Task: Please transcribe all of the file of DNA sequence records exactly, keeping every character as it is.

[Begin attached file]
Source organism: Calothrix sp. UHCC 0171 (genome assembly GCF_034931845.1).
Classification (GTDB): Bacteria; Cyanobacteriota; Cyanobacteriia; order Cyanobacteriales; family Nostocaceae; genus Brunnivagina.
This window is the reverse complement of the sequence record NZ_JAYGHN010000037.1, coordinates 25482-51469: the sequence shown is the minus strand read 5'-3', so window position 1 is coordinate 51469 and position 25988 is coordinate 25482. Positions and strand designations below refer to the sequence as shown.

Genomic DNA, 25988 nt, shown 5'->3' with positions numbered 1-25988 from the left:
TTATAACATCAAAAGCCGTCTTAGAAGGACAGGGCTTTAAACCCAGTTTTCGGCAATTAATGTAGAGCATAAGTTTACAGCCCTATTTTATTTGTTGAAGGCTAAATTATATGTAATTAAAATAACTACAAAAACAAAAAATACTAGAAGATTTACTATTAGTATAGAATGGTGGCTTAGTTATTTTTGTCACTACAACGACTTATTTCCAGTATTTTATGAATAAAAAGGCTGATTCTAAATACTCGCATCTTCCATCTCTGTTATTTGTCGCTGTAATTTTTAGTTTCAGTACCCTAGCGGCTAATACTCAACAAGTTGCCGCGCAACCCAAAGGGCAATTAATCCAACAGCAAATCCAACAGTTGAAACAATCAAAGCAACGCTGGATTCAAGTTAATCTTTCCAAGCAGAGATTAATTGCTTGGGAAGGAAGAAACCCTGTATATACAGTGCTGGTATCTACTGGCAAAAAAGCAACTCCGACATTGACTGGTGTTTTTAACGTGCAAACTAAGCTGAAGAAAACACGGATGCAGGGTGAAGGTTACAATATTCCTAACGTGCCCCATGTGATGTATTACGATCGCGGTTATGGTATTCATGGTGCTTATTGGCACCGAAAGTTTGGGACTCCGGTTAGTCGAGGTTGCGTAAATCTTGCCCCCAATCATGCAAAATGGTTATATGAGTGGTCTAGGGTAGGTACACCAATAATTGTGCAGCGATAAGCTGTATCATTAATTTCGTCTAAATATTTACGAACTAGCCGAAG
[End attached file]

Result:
Source organism: Calothrix sp. UHCC 0171 (genome assembly GCF_034931845.1).
Classification (GTDB): Bacteria; Cyanobacteriota; Cyanobacteriia; order Cyanobacteriales; family Nostocaceae; genus Brunnivagina.
This window is the reverse complement of the sequence record NZ_JAYGHN010000037.1, coordinates 25482-51469: the sequence shown is the minus strand read 5'-3', so window position 1 is coordinate 51469 and position 25988 is coordinate 25482. Positions and strand designations below refer to the sequence as shown.

Genomic DNA, 25988 nt, shown 5'->3' with positions numbered 1-25988 from the left:
TTATAACATCAAAAGCCGTCTTAGAAGGACAGGGCTTTAAACCCAGTTTTCGGCAATTAATGTAGAGCATAAGTTTACAGCCCTATTTTATTTGTTGAAGGCTAAATTATATGTAATTAAAATAACTACAAAAACAAAAAATACTAGAAGATTTACTATTAGTATAGAATGGTGGCTTAGTTATTTTTGTCACTACAACGACTTATTTCCAGTATTTTATGAATAAAAAGGCTGATTCTAAATACTCGCATCTTCCATCTCTGTTATTTGTCGCTGTAATTTTTAGTTTCAGTACCCTAGCGGCTAATACTCAACAAGTTGCCGCGCAACCCAAAGGGCAATTAATCCAACAGCAAATCCAACAGTTGAAACAATCAAAGCAACGCTGGATTCAAGTTAATCTTTCCAAGCAGAGATTAATTGCTTGGGAAGGAAGAAACCCTGTATATACAGTGCTGGTATCTACTGGCAAAAAAGCAACTCCGACATTGACTGGTGTTTTTAACGTGCAAACTAAGCTGAAGAAAACACGGATGCAGGGTGAAGGTTACAATATTCCTAACGTGCCCCATGTGATGTATTACGATCGCGGTTATGGTATTCATGGTGCTTATTGGCACCGAAAGTTTGGGACTCCGGTTAGTCGAGGTTGCGTAAATCTTGCCCCCAATCATGCAAAATGGTTATATGAGTGGTCTAGGGTAGGTACACCAATAATTGTGCAGCGATAAGCTGTATCATTAATTTCGTCTAAATATTTACGAACTAGCCGAAG